What the Kavanaugh case says about contemporary politics

Originally written on October 8th, 2018 when this was relevant.

In September 2018 serious allegations were levied at, the now Supreme Court Justice Brett Kavanaugh, following his nomination for Supreme Court. The case has been active since early September and has only become more controversial since Kavanaugh’s confirmation into the Supreme Court on October 6th, 2018. With that said, one might ponder the possible future ramifications this could have on modern-day politics and what it says about the precedent being set by the Supreme Court system in general.

The already turbulent trial was met with much criticism as many attempted to blind the strict regulations of judicial hearings with their own personal agenda. With the inclusion of the #metoo movement in full swing, many are quick to act without first considering all the facts present within the case. It’s at this point that both the affirmative and opposing sides have come to an ideological standstill. Concerned citizens question whether morality should be considered in politics and others want to keep it as traditional as possible. Are we as a society able to adequately judge who’s right?

Well, Michael J. Sandel certainly thinks we do. In his 2009 book: Justice What’s The Right Thing to Do?, he maintains that society, “need(s) a more robust engaged Civic life than the one to which we’ve become accustomed. In recent decades we’ve come to assume that respecting our fellow citizens moral and religious convictions means ignoring them (for political purposes, at least) leaving them undisturbed and conducting our public life – insofar as possible – without reference to them, but this stance of avoidance can make for a spurious respect. Often it means suppressing moral disagreement rather than actually avoiding it.”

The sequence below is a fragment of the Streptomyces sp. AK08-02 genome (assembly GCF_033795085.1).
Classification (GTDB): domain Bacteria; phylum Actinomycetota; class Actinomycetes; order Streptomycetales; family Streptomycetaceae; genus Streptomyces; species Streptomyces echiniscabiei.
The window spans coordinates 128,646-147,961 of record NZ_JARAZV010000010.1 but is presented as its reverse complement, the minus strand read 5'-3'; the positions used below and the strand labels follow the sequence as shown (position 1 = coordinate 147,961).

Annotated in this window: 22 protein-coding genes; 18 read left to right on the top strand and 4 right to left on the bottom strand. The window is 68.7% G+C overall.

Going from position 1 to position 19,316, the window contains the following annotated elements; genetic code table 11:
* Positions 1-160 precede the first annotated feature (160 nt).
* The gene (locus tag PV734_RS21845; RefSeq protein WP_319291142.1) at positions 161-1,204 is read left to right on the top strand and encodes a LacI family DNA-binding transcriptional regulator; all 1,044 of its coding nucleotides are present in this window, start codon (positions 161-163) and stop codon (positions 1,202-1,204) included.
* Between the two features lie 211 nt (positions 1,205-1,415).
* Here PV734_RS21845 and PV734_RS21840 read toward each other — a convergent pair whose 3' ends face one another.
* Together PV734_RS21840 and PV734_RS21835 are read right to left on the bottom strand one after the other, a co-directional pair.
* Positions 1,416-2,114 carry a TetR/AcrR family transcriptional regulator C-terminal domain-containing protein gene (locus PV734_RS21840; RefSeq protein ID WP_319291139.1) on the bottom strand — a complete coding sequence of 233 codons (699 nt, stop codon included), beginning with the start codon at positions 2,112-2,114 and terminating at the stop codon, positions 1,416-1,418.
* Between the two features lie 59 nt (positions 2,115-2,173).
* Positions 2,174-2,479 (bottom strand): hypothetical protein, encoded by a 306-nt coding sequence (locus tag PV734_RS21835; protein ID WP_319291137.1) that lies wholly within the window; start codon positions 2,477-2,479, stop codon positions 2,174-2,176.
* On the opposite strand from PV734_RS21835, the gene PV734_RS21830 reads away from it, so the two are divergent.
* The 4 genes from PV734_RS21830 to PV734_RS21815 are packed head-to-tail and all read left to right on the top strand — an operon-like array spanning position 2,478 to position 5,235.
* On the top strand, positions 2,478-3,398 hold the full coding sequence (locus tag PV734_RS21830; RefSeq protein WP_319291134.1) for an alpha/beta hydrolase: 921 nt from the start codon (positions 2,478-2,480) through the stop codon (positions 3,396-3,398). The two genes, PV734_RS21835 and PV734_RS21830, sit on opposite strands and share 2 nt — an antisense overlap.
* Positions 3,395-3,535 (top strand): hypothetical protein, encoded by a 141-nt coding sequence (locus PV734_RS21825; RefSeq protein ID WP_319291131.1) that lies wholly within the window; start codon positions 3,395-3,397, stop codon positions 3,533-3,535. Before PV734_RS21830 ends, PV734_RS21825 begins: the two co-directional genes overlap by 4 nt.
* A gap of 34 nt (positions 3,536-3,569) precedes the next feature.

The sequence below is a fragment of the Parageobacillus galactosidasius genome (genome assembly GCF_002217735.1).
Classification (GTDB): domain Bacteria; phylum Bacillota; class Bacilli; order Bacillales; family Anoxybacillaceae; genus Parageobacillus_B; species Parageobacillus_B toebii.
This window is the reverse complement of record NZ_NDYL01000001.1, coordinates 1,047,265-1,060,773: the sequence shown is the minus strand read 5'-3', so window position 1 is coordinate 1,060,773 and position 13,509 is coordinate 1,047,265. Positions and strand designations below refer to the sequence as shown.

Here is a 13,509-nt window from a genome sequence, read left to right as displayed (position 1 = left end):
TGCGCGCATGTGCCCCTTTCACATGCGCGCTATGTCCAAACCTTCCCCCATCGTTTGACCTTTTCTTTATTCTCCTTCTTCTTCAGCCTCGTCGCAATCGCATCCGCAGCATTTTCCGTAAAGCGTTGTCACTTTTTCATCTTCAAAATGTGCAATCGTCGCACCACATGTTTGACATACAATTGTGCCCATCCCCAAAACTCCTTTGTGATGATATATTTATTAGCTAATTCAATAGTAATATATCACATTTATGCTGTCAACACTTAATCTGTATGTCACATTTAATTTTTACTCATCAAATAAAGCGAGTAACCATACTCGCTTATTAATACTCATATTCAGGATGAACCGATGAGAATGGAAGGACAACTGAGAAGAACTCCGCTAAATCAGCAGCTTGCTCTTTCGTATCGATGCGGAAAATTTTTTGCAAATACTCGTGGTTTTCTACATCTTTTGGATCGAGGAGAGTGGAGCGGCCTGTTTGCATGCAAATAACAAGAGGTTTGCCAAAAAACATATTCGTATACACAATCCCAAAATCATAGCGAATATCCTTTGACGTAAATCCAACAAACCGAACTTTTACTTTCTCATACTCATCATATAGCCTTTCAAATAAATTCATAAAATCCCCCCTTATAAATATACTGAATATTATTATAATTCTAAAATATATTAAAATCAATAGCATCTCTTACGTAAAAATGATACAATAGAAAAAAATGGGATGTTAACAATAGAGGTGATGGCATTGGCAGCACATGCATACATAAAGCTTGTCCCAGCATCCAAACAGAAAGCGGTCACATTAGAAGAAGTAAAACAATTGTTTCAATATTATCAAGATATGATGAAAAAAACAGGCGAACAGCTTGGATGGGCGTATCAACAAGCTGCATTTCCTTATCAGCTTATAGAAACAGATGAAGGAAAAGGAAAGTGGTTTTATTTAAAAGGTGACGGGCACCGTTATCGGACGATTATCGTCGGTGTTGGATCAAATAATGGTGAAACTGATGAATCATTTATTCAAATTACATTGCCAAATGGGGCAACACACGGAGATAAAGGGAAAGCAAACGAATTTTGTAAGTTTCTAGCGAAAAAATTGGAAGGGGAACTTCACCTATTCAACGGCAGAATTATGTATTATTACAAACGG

What he’s saying may bridge the gap between the opposing sides of the case. It’s clear that any case involving the possibility of sexual misconduct should be treated with the utmost respect and caution. However, in order for this matter to be considered a case there must always be an opposing side and simply having two words that say the opposite thing consistently brings any argument to an impasse. Despite the, as President Donald Trump said, “compelling” circumstantial evidence provided by Mrs. Ford, there is still no substantial concrete evidence that has been brought to the table in order for a justified conviction. This seems to be where the majority of aggravators and activists attempt to fill in the gaps with their own conclusions and agenda. The argument has now been reduced to two people attempting to prove their own idea of the truth with interjections from all political sides.

Does this mean that Sandel correct in his judgment of politics? Are we justified adding our own moral spin on a trial with little to no concrete evidence? Should we face these moral questions? Will it lead us to the truth without unreasonable discourse? The answer isn’t all that simple, and never has been. There are several angles to consider all of which muddle the case even more. Whose perspective is the right one? Is it the one with the moral high ground? That couldn’t be right, for everyone fighting believes their cause is virtuously superior. As a population, we are being led in circles with no hope of seeing a sensible end. Much like the politics of today, the pitfalls and traps are clearly telegraphed to the public. We simply keep falling into them.

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